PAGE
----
Experts from Western Sydney University and CSIRO found eerie clouds of electrons around galaxies hidden in the universe. These never-before-seen ghosts dance in the clouds in a galaxy a billion light-years away.

They discovered the 'dancing ghosts' during CSIRO's ASKAP (Australian Square Kilometre Array Pathfinder) telescope's initial deep-sky search.

Lead researcher Professor Ray Norris of Western Sydney University and CSIRO said in The Conversation that the discovery is among many celestial phenomena found during deep search.

 Two Lightning Features Occurring At The Same Time Captured By Hawaiian Telescope
(Photo: NOIRLab)
Lightning phenomena in the clouds near Hawaii's Mauna Kea. Photo Credits: International Gemini Observatory/NOIRLab/NSF/AURA/A. Smith

Surprising Deep Search

According to Mirage News, Professor Norris said scientists are becoming accustomed to astonishments as the EMU Project scans the heavens and probes further into the galaxy than any prior telescope. He went on to say that scientists are more likely to produce new discoveries when they boldly explore what no other telescope has seen before.

The discovery of the enigmatic Odd Radio Circles (ORCs), which appear to be huge rings of radio emission surrounding distant galaxies, is among those discovered by the EMU Project.

Experts, per TechExplorist, had no clue what the 'dancing ghosts' were when we first saw them. After investigating, they saw two 'host' galaxies approximately several billions of light-years away. Two large black holes at their cores spray forth jets of electrons, twisted into bizarre forms by an intergalactic wind.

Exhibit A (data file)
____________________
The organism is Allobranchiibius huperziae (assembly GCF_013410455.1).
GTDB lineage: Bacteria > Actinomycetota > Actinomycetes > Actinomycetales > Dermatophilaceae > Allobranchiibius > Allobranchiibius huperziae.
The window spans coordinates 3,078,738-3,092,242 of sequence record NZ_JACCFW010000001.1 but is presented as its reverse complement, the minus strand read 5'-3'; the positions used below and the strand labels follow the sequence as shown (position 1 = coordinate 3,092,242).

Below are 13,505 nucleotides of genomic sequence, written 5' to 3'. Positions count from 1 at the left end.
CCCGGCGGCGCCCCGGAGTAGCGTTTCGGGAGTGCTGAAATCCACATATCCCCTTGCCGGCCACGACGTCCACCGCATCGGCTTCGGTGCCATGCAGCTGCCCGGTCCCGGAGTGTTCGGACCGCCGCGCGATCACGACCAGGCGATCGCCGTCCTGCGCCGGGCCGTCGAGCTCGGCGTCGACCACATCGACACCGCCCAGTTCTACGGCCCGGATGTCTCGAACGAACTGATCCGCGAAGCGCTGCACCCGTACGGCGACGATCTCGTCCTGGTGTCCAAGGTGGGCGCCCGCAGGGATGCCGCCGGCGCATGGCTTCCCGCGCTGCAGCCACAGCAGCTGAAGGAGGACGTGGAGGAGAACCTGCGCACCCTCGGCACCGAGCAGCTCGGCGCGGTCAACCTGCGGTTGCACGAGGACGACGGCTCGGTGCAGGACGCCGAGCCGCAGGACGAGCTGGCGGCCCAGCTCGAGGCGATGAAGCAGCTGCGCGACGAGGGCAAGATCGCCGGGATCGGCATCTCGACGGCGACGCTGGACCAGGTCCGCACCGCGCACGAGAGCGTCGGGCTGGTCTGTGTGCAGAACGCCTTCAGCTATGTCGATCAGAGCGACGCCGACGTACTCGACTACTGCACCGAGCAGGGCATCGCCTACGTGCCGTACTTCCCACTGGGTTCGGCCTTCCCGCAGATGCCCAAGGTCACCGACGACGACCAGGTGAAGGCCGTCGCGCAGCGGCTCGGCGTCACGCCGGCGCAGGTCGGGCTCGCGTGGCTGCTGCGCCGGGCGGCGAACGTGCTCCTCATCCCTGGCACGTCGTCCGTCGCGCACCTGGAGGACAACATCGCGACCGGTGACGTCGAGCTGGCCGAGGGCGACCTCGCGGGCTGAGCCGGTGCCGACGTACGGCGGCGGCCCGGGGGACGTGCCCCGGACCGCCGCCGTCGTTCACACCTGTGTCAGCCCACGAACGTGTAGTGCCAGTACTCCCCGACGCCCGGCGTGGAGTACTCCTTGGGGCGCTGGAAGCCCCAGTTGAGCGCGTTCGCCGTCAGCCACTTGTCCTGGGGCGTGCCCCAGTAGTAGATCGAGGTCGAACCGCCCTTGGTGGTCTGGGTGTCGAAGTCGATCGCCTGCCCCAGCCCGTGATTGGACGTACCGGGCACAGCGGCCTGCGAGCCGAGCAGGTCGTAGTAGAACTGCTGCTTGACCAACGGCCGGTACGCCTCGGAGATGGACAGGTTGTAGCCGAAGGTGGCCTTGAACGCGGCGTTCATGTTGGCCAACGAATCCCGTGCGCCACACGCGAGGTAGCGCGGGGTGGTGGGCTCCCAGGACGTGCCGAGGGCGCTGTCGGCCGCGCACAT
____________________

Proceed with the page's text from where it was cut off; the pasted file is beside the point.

ALSO READ: Previously Unseen Star Formation in Milky Way Detected in New Study 

Professor Norris stated that they are even uncovering surprises in areas they previously thought they knew about. They discovered a massive radio galaxy, one of the biggest known next to the galaxy IC5063. Its supermassive black hole spews forth electron jets that span over 5 million light-years. Australian Academy of Science said that the only telescope that could totally see this weak emission is ASKAP.

What EMU Can Do

Deccan Herald said active galaxies, supermassive black holes in quasars, and extremely strong signals are the most well-known sources of radio emissions. This is the case because radio telescopes have historically struggled to detect the considerably fainter radio emission from typical spiral galaxies like our own Milky Way.

The EMU project is comprehensive enough to observe them as well, according to the same Deccan Herald report. EMU detects nearly all spiral galaxies in the surrounding universe that were previously exclusively visible to optical and infrared instruments. Even the spiral arms in the closest ones can be traced by EMU.

EMU will aid our understanding of how new stars are born in these galaxies.

These are some of the early outcomes of the EMU project, which began in 2009. The EMU team, which consists of over 400 scientists from over 20 nations, has spent the past 12 years planning the project, devising methodologies, creating software, and collaborating with the CSIRO engineers who built the telescope. It has been a long time, but experts are now seeing the incredible data they have been waiting for.

But this is only the beginning. EMU will utilize the ASKAP telescope over the next several years to go even deeper into the universe, building on current discoveries and discovering new ones. All of EMU's data will eventually be released into the public domain, allowing astronomers from all around the world to mine it for new discoveries.

RELATED ARTICLE: Event Horizon Telescope Detects Strong Astrophysical Jet From Black Hole; What Is It Trying To Tell?

Check out more news and information on Space in Science Times.